Saudi Arabia confirms 14 COVID-19 deaths, 217 new cases

Saudi Arabia confirms 14 COVID-19 deaths, 217 new cases
The coronavirus pandemic has affected over 62 million people globally and the death toll has exceeded 1.45 million. (File/AFP)
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Updated 29 November 2020

Saudi Arabia confirms 14 COVID-19 deaths, 217 new cases

Saudi Arabia confirms 14 COVID-19 deaths, 217 new cases
  • The Kingdom said 386 patients recovered in past 24 hours
  • The highest number of cases were recorded in Riyadh with 75

RIYADH: Saudi Arabia recorded 14 new COVID-19 related deaths on Sunday, raising the total number of fatalities to 5,884.
The Ministry of Health confirmed 217 new confirmed cases reported in the Kingdom in the previous 24 hours, meaning 357,128 people have now contracted the disease.
Of the total number of cases, 4,835 remain active and 674 in critical condition.

According to the ministry, the highest number of cases were recorded in the capital Riyadh with 75, followed by Makkah with 35, Madinah with 29, the Eastern Province recorded 18, and Qassim confirmed 14 cases.
The ministry also announced that 386 patients had recovered from COVID-19, bringing the total number of recoveries in the Kingdom to 346,409.
The coronavirus pandemic has affected over 62 million people globally and the death toll has exceeded 1.45 million.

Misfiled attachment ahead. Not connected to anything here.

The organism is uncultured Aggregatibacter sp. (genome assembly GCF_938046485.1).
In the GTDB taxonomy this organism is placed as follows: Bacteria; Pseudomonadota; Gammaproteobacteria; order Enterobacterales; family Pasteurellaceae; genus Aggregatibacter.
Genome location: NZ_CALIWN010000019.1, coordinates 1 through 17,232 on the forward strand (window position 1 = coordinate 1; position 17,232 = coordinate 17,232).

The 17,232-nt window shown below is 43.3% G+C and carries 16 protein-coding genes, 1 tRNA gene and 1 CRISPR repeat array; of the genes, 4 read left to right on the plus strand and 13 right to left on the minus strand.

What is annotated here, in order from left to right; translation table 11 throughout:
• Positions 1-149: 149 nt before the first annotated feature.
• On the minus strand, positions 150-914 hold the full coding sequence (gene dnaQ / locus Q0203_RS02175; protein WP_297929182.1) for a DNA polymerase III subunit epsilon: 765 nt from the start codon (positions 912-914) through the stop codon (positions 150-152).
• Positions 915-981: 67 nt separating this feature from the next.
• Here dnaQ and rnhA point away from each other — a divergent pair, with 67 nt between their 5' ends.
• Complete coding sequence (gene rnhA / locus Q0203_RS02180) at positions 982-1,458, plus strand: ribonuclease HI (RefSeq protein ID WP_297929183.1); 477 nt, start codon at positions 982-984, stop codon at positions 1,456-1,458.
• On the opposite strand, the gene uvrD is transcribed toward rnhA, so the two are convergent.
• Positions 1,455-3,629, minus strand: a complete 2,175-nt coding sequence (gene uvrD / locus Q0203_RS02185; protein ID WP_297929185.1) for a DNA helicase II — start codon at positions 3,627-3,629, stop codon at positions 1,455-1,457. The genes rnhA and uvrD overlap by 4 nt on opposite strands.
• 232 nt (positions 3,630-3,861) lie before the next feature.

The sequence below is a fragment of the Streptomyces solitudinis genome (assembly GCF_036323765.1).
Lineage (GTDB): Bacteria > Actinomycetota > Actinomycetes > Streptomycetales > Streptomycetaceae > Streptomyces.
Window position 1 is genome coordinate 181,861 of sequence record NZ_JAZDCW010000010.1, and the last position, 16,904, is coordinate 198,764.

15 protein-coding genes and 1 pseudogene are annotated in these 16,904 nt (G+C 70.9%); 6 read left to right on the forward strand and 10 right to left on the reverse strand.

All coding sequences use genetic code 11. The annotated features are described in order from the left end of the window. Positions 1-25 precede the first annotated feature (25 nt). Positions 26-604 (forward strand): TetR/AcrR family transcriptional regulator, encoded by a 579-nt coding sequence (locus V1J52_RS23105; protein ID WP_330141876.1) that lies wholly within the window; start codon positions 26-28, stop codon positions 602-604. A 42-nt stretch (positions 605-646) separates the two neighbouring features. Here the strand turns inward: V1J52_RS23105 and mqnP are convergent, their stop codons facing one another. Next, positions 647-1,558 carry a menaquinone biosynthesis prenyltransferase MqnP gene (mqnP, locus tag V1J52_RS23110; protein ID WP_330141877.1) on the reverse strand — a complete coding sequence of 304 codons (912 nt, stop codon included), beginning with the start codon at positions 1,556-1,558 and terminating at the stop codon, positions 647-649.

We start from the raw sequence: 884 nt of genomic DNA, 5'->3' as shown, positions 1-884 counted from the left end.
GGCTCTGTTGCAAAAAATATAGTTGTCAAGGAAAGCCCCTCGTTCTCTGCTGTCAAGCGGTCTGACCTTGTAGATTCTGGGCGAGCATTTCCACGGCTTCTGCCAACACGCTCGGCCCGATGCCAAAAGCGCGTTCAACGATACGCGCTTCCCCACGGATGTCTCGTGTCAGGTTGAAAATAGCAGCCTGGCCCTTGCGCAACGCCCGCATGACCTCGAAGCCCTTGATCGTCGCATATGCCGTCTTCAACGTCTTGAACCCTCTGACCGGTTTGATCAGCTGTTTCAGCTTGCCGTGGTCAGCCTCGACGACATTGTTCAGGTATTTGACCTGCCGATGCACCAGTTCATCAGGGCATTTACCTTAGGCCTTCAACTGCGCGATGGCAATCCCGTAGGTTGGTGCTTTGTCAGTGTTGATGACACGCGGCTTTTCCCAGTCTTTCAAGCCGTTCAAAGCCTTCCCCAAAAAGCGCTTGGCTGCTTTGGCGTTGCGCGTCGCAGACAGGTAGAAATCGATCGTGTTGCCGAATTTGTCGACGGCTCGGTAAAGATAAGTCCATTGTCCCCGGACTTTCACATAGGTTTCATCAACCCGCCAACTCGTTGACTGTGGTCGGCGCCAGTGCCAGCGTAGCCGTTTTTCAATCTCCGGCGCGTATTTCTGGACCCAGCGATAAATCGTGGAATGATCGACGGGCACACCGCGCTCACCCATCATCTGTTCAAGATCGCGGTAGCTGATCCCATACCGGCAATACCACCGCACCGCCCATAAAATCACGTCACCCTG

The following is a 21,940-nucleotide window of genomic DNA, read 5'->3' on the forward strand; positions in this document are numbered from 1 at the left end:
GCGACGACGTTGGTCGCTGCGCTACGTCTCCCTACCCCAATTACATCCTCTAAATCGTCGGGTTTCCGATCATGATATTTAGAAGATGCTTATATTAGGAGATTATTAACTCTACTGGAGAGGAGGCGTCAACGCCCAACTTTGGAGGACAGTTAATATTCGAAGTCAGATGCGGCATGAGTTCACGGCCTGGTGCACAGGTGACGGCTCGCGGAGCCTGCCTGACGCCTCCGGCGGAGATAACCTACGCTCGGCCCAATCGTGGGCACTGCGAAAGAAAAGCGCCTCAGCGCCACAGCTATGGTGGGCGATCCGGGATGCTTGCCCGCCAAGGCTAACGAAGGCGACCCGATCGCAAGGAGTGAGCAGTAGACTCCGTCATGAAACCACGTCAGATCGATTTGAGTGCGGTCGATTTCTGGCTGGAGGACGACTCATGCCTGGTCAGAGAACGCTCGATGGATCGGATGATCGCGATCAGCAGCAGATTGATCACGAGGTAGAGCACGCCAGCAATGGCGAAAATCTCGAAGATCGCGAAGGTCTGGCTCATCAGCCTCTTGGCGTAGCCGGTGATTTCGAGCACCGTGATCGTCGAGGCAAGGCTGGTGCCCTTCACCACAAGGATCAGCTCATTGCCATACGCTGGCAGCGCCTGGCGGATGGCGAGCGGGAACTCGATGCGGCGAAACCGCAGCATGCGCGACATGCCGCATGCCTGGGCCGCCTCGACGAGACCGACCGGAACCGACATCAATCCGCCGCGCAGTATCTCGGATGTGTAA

Saudi Arabia’s crown prince, Iraqi president discuss cooperation

Saudi Arabia’s crown prince, Iraqi president discuss cooperation
Updated 59 min 1 sec ago

Saudi Arabia’s crown prince, Iraqi president discuss cooperation

Saudi Arabia’s crown prince, Iraqi president discuss cooperation
  • They discussed relations and ways of enhancing them in all fields

RIYADH: Saudi Arabia’s Crown Prince Mohammed bin Salman received a phone call from Iraqi President Barham Salih, Saudi Press Agency reported on Tuesday.
During the call, they reviewed relations between the two countries, in addition to discussing ways of enhancing bilateral cooperation in a way that serves the interests of the two countries in various fields, within the framework of the Saudi-Iraqi Coordination Council.
Saudi Arabia and Iraq opened the Arar border crossing for trade for the first time in three decades in November last year. The crossing had been closed since 1990 after the two countries cut ties following Saddam Hussein’s invasion of Kuwait.
Also in November, a Saudi delegation led by the Kingdom’s commerce and industry and agricultural ministers visited Baghdad as part of the framework of the Saudi-Iraqi Coordination Council and the Economic, Trade, Investment, Development and Joint Relief Committee.
A Saudi-Iraqi businessmen forum was also launched on the side-lines of the visit, under the auspices of the Iraqi Prime Minister Mustafa Al-Kadhimi. 
The Saudi-Iraqi rapprochement extends back to 2015, when Saudi Arabia reopened its embassy in Baghdad following a 25-year break.
In July Saudi Arabia and Iraq signed investment agreements on energy and sports.